In the heritage City area of Amritsar, you will find a red brick colored building which is dedicated to the partition. The partition museum, tries to recapture and present before us the horrors that unfolded during those days where the large mass migration of people happened anywhere in the world.
For a museum that tries to capture the horrors of a colonial rule ending in such an horrific manner, I found it distasteful that the building looked Western in it’s architecture. Though there are elements of Indian style, the huge pillars and the arched windows reminds you of classical Greek or Roman buildings. This is no way a critique of the contents of the museum. It is probably one of the best museums I’ve been to.
Inside the museum, you find various artefacts that were left behind by migrants or carried over to the new country by them. Many a times, given the violence engulfing them, these refugees could only carry a few articles that would be the most important to them and many such articles are on display. You often realise that the same faith that divided them is what gave them the power to survive such a traumatic event, when you see the torn Ramayana, rosary beads etc that were carried by those unfortunate souls.
You also find historic documents newspaper articles, video footages, journals etc of the time. The horrors of Partition and the suffering that the birth of two nation’s brought forth are reenacted realistically in this museum. If you are visiting Amritsar, don’t forget to visit the Partition Museum. You will never see such a museum elsewhere. It acts as a reminder for the present and also a memorial for the past.
The soldier in the black clad Pathani Uniform beat his feet high. The Indian BSF Soldier raised his feet also high to touch his “pagdi” (headgear) and then spread both his arms wide and increased his presence. Then he adjusted the tips of his moustache as if to display his masculinity. If someone asks me the best way to resolve issued between two enemy countries, I would suggest the beating retreat ceremony of Wagah to be one way this could be achieved.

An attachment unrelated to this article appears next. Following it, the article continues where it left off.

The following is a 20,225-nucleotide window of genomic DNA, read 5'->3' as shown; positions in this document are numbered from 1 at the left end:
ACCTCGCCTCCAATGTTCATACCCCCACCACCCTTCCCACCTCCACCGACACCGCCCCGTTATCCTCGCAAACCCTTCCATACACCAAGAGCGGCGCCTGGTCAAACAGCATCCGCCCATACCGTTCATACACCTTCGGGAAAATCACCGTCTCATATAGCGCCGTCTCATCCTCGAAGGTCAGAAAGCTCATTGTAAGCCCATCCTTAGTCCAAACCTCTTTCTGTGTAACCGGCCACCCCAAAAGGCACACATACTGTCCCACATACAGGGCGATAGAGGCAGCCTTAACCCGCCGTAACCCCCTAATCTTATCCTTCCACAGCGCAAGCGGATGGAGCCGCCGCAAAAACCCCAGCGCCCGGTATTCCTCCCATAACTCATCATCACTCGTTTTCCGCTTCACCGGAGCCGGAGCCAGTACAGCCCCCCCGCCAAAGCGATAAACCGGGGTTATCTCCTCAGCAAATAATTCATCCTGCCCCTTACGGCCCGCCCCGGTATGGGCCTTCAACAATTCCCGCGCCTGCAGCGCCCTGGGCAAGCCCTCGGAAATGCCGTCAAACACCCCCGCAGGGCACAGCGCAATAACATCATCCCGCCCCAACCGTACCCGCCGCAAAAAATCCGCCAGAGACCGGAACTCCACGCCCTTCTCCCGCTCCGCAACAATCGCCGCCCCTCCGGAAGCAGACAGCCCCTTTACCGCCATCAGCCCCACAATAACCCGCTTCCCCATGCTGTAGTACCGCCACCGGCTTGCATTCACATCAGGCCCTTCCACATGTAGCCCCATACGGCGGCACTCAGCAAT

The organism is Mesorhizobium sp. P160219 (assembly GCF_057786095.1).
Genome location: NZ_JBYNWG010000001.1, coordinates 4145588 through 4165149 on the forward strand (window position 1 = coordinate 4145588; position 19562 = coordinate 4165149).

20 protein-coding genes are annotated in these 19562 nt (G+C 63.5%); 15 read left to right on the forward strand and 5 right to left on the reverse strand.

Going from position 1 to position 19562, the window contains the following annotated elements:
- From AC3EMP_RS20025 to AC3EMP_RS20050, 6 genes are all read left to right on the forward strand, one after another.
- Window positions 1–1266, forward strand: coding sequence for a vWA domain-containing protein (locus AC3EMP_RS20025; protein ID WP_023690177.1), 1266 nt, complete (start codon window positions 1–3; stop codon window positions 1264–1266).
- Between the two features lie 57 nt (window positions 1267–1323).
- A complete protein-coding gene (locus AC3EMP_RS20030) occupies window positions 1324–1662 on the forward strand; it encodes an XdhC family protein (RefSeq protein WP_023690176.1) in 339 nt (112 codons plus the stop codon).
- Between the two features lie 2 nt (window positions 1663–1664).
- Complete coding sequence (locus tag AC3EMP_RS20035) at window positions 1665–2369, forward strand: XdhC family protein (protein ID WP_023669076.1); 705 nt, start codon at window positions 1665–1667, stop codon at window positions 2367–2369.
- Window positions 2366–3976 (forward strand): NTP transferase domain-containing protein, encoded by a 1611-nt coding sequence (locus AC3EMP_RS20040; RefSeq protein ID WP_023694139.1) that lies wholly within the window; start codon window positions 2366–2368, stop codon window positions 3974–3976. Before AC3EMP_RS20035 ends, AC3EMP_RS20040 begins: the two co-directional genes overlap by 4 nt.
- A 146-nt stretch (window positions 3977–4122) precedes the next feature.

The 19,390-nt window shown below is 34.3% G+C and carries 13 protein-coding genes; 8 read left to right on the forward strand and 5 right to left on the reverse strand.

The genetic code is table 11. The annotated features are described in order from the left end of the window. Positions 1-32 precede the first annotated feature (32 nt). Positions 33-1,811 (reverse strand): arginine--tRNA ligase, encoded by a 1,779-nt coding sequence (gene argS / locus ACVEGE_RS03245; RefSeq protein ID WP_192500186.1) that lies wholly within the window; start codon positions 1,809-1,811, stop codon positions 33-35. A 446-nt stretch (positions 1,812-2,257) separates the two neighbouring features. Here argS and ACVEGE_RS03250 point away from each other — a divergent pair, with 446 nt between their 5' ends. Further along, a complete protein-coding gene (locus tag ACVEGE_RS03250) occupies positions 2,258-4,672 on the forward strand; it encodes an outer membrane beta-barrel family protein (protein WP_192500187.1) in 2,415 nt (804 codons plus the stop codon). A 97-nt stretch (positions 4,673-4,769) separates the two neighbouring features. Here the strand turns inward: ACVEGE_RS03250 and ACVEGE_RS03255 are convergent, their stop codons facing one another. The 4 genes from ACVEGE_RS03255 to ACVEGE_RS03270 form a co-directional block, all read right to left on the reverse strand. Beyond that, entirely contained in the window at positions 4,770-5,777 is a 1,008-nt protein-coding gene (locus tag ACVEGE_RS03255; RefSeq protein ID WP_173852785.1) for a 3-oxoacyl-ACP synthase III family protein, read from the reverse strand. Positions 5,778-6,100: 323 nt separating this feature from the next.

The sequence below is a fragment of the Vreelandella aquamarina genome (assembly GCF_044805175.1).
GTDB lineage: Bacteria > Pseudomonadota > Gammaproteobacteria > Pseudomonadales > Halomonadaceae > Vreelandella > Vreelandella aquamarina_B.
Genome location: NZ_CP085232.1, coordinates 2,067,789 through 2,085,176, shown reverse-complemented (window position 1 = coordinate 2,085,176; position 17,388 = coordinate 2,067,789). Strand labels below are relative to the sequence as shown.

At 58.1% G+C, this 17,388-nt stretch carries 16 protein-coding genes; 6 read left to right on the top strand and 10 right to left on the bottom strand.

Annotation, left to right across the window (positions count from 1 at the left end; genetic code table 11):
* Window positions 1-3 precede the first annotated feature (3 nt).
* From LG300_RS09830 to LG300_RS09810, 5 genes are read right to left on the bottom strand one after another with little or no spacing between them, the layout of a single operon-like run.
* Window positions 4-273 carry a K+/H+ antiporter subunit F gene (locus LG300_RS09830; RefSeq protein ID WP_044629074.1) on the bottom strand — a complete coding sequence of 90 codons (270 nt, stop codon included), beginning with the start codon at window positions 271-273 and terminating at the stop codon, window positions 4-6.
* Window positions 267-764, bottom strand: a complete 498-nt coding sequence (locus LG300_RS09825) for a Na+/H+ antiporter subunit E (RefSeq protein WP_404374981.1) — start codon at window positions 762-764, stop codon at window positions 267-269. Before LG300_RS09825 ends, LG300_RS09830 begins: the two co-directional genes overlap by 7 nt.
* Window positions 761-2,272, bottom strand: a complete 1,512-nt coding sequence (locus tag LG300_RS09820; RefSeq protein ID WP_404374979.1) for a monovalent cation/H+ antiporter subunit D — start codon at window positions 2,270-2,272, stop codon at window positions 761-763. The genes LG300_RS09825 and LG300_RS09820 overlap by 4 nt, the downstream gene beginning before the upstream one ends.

To those who are not aware, the Wagah border is situated roughly 30 kilometre from Amritsar. The Indian side is a village called Attari, while Wagah is in Pakistan.
The Indian side was filled with people right from the start. The infrastructure also is better in the Indian side with a whole stadium in two tiers set up in place. There are huge LCD screens and speakers also in Indian side, which seemed to be lacking in Pakistan.
The most notable difference in India is the presence of women in the ceremony throughout. The women spectators are given a chance to stand in line and run towards the gate with Indian flags in their hand. They are also given a chance to dance to some songs in front of the gate ( at a distance). BSF also has women jawan in the beating retreat ceremony, all of which was lacking in Pakistan. While the women from India side were dancing and creating waves, there was a one legged performer wearing a long Kurta with something in Urdu written over his chest and a flag in hand, trying to entertain the Pakistanis.
The whole spectacle is without doubt a better experience if viewed from the Indian side. You can join in the crowd and shout slogans and there is a conductor from BSF who will prompt you and choreograph your slogans.
There were even Europeans in the Audience. I doubt how they would have seen this whole spectacle. Once a part of a large group of countries with watertight borders and greater enmity, the current generation of Europeans must be unaware of the kind of controls that borders can place. To them it might even be amusing that such exuberant display and competitiveness could be present at an International Border. A time may come when India and Pakistan are back to being brothers and there is free movement of people, goods, ideas and capital. As of now, after the latest attack in Pulwama, the future seems bleak and the enmity only seems to ignite further.
“You replace my car. I don’t want anything else” the owner of the Maruti Alto said.
My driver was helpless. He kept negotiating. The next offer was even more ludicrous.
“You can keep my car. Leave your car to me” The owner of the alto was telling this genuinely. It was an offer and not a joke.
This was part of the conversation that we had with some Arunachalis while we were returning to Assam. Our car was involved in an accident and the other party started coming up with these kind of demands. The public which had gathered also supported this same line of arguments. In any other part of India, it would have simply gone to litigation and payment of accidental damage by the insurance company. Not in Arunachal. We were advised not to involve the police because once the tribe gets involved they back off from the situation apparently.